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It’s game on for ‘Mythic Quest’: Apple TV+ comedy series set inside a video-game studio

Marc Saltzman, Special for USA TODAY
·4 min read
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A video game development studio is about to launch an eagerly anticipated expansion to its popular role-playing game.

This is hardly a typical premise you’d expect out of a TV show, yet it’s precisely what you’ll find in "Mythic Quest: Raven’s Banquet," a new streaming comedy series on Apple TV Plus.

All nine half-hour episodes of the first season debuted Friday.

Co-created by Rob McElhenney, Megan Ganz and Charlie Day (of “It’s Always Sunny in Philadelphia” fame), "Mythic Quest" might best be described as "The Office" meets gamer culture – both in the way it’s shot (often with documentary-style camera pushes) and in the hilarious contrast between disparate personalities under pressure to deliver another hit.

The formula works, mostly because of the cast’s obvious chemistry, but also the smart writing, clever direction and faithful peek behind the scenes at a game studio today.

“It’s was really important to us to get it right and to make it feel as authentic as possible,” said McElhenney, in a telephone interview with USA TODAY.

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Now streaming on Apple TV+, Mythic Quest: Raven’s Banquet is a live-action comedy series that follows a video game development studio, as they face the challenges of running a popular online game.
Now streaming on Apple TV+, Mythic Quest: Raven’s Banquet is a live-action comedy series that follows a video game development studio, as they face the challenges of running a popular online game.

"Mythic Quest" delves into familiar struggles within a game studio, such as balancing creativity with monetization, the pressure to ship a bug-free game on time, and the love-hate relationship with the media. With the latter, the team calls an impudent 14-year-old influencer, with millions of viewers on his channel, an expletive-punctuated version of "little brat," yet the company celebrates wildly when he positively reviews the new content.

“But we also wanted to delve into real issues facing the gaming industry – like gender disparity, toxicity, and labor-related challenges – and reflect these accurately, which means not pandering to the audience,” adds McElhenney.

Along with serving as co-creator and executive producer, McElhenney also has a leading role in this Apple Originals series, portraying an egotistical creative director, Ian, whose name is pronounced “eye-ann” and not “eee-ann.”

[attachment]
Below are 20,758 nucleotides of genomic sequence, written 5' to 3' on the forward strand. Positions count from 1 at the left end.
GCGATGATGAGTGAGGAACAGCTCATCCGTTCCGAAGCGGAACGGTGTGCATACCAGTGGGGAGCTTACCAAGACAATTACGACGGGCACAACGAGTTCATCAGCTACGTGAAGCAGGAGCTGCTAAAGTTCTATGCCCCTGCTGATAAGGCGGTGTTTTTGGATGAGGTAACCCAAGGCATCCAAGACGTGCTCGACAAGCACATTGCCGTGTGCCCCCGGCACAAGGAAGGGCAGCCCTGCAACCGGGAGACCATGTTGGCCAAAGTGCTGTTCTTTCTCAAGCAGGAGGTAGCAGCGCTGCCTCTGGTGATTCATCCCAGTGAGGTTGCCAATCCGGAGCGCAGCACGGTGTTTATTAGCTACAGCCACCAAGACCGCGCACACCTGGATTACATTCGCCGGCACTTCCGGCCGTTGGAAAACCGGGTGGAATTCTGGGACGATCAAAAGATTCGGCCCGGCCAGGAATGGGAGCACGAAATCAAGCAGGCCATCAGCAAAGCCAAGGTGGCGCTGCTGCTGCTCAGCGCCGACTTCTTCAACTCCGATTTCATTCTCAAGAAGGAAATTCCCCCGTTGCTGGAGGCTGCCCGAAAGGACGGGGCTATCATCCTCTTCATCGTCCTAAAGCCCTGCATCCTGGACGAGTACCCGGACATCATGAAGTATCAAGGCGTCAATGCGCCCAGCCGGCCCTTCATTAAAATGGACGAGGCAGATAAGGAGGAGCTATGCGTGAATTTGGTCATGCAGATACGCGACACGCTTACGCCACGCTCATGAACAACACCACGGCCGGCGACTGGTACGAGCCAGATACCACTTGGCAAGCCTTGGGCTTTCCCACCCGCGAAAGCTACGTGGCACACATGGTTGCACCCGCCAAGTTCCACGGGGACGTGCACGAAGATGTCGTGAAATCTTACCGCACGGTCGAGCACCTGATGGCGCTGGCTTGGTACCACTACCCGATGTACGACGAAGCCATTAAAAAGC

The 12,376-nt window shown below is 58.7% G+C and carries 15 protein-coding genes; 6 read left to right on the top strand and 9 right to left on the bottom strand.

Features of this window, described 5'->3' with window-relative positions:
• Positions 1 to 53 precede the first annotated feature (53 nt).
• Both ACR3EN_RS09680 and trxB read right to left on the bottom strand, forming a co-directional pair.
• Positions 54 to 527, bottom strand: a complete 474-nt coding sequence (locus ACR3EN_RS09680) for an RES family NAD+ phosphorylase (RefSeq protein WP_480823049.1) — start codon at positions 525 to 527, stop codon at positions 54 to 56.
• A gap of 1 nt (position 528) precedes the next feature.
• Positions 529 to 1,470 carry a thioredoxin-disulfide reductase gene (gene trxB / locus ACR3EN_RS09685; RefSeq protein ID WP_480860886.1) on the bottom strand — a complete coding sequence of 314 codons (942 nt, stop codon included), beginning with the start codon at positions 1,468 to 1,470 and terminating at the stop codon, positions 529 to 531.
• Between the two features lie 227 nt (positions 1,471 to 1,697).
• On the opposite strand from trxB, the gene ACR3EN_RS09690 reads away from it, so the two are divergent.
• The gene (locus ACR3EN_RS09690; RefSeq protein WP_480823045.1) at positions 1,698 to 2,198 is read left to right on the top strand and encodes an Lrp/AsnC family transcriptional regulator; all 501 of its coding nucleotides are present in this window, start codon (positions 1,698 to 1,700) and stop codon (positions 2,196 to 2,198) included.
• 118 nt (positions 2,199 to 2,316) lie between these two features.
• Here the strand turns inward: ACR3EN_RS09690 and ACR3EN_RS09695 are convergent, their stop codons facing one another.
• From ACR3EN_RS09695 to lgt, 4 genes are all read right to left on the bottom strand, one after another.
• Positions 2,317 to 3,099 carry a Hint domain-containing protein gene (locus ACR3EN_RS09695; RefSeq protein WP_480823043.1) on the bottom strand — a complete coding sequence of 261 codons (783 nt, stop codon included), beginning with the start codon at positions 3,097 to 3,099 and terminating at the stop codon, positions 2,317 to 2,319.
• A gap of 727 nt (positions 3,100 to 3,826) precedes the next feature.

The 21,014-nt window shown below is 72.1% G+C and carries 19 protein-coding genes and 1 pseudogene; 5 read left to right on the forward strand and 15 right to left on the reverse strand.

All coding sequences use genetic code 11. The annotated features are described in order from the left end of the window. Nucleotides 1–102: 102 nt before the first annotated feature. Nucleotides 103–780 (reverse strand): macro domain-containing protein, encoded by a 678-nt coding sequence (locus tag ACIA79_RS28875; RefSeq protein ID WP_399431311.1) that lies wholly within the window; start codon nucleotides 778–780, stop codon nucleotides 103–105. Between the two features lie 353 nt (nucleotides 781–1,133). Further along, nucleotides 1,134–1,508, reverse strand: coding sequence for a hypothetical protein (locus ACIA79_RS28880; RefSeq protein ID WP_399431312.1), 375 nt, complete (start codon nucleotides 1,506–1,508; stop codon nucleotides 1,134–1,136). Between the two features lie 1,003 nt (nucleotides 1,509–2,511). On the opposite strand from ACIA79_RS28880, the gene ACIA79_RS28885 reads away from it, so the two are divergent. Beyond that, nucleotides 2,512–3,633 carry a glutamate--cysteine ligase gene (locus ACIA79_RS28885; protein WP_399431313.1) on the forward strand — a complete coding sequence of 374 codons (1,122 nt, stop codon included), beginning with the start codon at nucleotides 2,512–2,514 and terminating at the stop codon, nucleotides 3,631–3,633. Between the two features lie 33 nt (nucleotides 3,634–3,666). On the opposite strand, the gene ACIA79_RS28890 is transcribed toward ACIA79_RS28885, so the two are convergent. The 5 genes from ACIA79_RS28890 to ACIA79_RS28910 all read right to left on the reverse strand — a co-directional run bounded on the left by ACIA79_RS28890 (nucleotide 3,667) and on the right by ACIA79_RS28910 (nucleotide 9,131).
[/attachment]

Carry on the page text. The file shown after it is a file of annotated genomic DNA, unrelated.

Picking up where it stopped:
Real-life video game publisher Ubisoft was also instrumental in conceiving, producing and consulting for this television series.

“To ensure the show was authentic, we took Rob (McElhenney) on a trip up to Ubisoft Montreal to spend time in the studio, so he can see what kind of people and jobs were there,” said Danielle Kreinik, Director at Ubisoft Film & Television and executive producer on "Mythic Quest." “We were in the writer’s room and on-set every single day, bringing in special guests from Ubisoft and other game studios – all to help give insight into this world.”

“Yes, it’s a comedy, but also grounded in fact,” adds Kreinik, in a telephone interview.

Ubisoft also created the graphics for the show’s fictional online game.

Real-world video game publisher Ubisoft helped conceive and producer the new show, which brings authenticity to the narrative, plus they worked on the fictitious game’s graphics.
Real-world video game publisher Ubisoft helped conceive and producer the new show, which brings authenticity to the narrative, plus they worked on the fictitious game’s graphics.

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As for making the series relatable even to non-gamers, co-creator and executive producer Ganz said in a phone interview they staffed the writer’s room with half gamers and half non-gamers to “make it a more universal workplace comedy.” “Anyone should be able to watch the show and recognize their own workplace in it, whether it’s a boss with too much ego or being stuck at the office with people who aren’t your cup of tea.”

“If we did our job right, you’ll care about these people and why they’re together,” adds Ganz, who cites 1998’s "The Legend of Zelda: Ocarina of Time" as her gaming “first love.”

On breaking stereotypes of a typical video developer, McElhenney says the industry is “made up of all kinds of diverse people, cultures, genders, and ages,” and so it was important for the show to reflect that – hence the diversity in casting. While fictional, the company behind "Mythic Quest" has people of color, powerful women, and a senior citizen (played by the Golden Globe-winning F. Murray Abraham).

“What’s exciting is that we’ve never seen this kind of world on TV before,” says Kreinik. “It’s all about collaboration, super talented people, all with one goal: to make a great game.” “We believe "Mythic Quest" gets it right. It’s a love letter to the community.”

On Jan. 19, Apple announced "Mythic Quest: Raven’s Banquet" was picked up for a second season.

Follow Marc on Twitter: @marc_saltzman. Email him or subscribe to his Tech It Out podcast at www.marcsaltzman.com.

This article originally appeared on USA TODAY: Apple TV+: Video game studio is set for 'Mythic Quest' comedy series